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First, she moved to Winfield, Louisiana with her neighbor and his wife, and they stayed in a shelter for months, waiting to hear from FEMA regarding their applications for trailers. When Tendell’s neighbors’ application was granted, they allowed Ms. Tendell to move into the trailer in Renaissance Village trailer park with them. This was supposed to be a temporary living arrangement, however Ms. Tendell never received her own trailer despite her persistent efforts. More than two years later, Ms. Tendell is now being denied rental assistance by FEMA. She faces eviction from the trailer she currently lives in, along with her neighbor and his wife. Ms. Tendell wants to rent an apartment on her own in Baker or Baton Rouge, however she cannot afford the current rental prices. Lydia Ball-Arthur feels like she had to come to Renaissance Village. She is collegeeducated and worked for the New Orleans Public Library for eight years prior to Hurricane Katrina. Ms. Ball-Arthur had to evacuate to Houston and was on a waiting list for over one year to get a FEMA trailer. Lydia found a job in Baton Rouge but she could not find affordable housing. She moved in to her friend’s trailer in Renaissance Trailer park in early 2007. According to Ball-Arthur, Renaissance Village is toxic; the drugs, the environment, and it looked like it was going to go on forever before the recent formaldehyde announcements. She began having bad sinus attacks shortly after she moved into the trailer and went to the doctor because she thought she might be allergic to the grass around the trailers. When she heard about the formaldehyde last summer in 2007, she realized that was what was causing her sinus problems. She felt then like every breath in the government-sanctioned shelter was a death sentence, but worried her breathing problems would be blamed on her weight, or other health problems and not seen for what it was; over-exposure to formaldehyde. Late last fall she finally convinced a landlord nearby in Baker to let her move in to an apartment with her friend.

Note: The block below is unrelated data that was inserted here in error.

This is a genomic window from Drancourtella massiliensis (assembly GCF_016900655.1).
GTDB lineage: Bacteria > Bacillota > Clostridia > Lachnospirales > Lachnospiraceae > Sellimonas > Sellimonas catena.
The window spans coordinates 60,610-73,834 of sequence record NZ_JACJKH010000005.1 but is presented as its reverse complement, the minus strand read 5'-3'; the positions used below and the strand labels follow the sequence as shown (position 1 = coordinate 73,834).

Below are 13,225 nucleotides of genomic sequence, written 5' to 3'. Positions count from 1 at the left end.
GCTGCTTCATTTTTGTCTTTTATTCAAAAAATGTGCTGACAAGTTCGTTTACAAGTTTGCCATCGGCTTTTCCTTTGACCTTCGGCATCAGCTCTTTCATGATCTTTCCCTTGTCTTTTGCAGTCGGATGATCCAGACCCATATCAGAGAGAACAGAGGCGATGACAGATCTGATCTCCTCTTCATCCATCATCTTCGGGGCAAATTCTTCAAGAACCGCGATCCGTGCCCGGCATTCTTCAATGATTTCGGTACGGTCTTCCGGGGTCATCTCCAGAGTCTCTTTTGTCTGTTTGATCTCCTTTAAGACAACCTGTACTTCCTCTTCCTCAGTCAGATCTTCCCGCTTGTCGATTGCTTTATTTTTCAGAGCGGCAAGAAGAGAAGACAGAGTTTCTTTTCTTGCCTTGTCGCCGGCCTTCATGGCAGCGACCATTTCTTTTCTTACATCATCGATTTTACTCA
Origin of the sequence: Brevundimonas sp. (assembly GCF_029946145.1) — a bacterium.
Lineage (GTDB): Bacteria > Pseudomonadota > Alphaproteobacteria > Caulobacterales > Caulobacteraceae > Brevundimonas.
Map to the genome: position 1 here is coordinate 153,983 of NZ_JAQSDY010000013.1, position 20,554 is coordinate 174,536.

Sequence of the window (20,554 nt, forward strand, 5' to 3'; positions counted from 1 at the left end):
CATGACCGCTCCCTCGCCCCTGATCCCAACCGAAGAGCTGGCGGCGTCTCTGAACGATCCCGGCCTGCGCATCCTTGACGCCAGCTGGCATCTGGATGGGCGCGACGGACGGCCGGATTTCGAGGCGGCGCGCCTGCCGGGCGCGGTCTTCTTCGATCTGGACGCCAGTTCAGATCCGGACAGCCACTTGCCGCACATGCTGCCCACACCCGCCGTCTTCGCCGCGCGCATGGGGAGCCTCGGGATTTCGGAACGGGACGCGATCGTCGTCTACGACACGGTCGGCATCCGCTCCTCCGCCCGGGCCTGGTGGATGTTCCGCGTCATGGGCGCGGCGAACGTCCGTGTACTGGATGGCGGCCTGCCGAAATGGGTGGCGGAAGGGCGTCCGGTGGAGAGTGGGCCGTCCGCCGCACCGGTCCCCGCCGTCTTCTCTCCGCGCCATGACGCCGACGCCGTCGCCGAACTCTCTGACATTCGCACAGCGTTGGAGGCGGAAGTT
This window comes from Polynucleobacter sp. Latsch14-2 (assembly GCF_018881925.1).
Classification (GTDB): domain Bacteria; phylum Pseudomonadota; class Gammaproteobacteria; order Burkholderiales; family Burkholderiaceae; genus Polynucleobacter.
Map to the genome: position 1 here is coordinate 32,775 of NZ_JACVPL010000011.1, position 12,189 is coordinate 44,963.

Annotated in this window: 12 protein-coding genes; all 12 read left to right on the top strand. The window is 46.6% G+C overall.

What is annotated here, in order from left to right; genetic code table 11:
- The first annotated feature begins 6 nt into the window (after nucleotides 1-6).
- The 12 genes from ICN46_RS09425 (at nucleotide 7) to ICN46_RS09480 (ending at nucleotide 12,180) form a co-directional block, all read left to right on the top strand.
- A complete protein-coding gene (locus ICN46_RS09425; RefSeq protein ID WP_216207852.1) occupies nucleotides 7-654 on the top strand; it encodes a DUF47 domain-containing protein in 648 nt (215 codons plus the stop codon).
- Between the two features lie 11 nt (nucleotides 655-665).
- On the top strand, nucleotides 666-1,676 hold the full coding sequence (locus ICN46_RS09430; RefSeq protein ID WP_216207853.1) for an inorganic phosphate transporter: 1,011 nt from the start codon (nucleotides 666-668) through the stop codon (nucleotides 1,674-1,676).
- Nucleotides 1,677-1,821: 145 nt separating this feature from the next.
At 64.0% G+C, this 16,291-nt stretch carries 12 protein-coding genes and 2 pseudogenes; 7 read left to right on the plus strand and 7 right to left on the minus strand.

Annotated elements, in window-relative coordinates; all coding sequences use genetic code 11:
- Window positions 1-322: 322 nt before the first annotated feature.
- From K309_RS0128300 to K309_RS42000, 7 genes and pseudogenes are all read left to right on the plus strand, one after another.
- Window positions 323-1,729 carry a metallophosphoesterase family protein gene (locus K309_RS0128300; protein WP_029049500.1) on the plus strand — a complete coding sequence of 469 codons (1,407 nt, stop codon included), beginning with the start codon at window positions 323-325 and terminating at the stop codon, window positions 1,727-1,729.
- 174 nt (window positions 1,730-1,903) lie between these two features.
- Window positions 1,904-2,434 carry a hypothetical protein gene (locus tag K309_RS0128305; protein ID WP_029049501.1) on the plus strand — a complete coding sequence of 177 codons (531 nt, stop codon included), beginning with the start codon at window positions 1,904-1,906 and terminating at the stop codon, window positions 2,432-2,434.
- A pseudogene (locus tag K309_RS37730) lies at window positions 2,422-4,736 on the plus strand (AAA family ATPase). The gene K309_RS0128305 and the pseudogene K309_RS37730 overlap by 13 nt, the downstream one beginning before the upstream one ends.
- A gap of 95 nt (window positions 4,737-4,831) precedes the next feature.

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Despite her mounting debts, the loss of her savings pre-Katrina, and the long-term health effects of the toxics she has been exposed to, Lydia knows she is one of the lucky ones because she has a job and she could get out. During her interview she responded “This is a tragedy of the working poor, the backbone of this country, the ones who pay taxes until they die.” Ms. Ball-Arthur is a leader of the coalition that residents of Renaissance Village formed last year. Before the storms and the failure of the levees, Thomas Garrett (age 58) worked as a photographer and lived in New Orleans. He evacuated from New Orleans with thousands of other evacuees in August 2005. After a month and a half at a shelter, FEMA told him to go to Renaissance Village. FEMA assured him that he would not have to pay for anything for 18 months. FEMA said they would pay for electricity, propane, and that they would have a kitchen to feed people so they would not have to worry about food. Mr. Garrett moved into a trailer at Renaissance Village because of those assurances. A few months later, FEMA denied telling residents any of that, and the promises were never fulfilled. During his stay in the FEMA trailer, Mr. Garrett developed a heart condition that makes it no longer possible for him to work. He has also developed breathing and other problems that he believes are related to the high levels of formaldehyde present in his trailer. Mr. Garrett wants to move to St. Petersburg Florida to be close to family and friends in his current state of bad health. He also likely now qualifies for Section 8 or other public housing assistance. However, FEMA has denied him moving expenses, and due to FEMA and HUD regulations, he cannot apply for public housing assistance until he is no longer receiving FEMA assistance (i.e. until he is out of his trailer).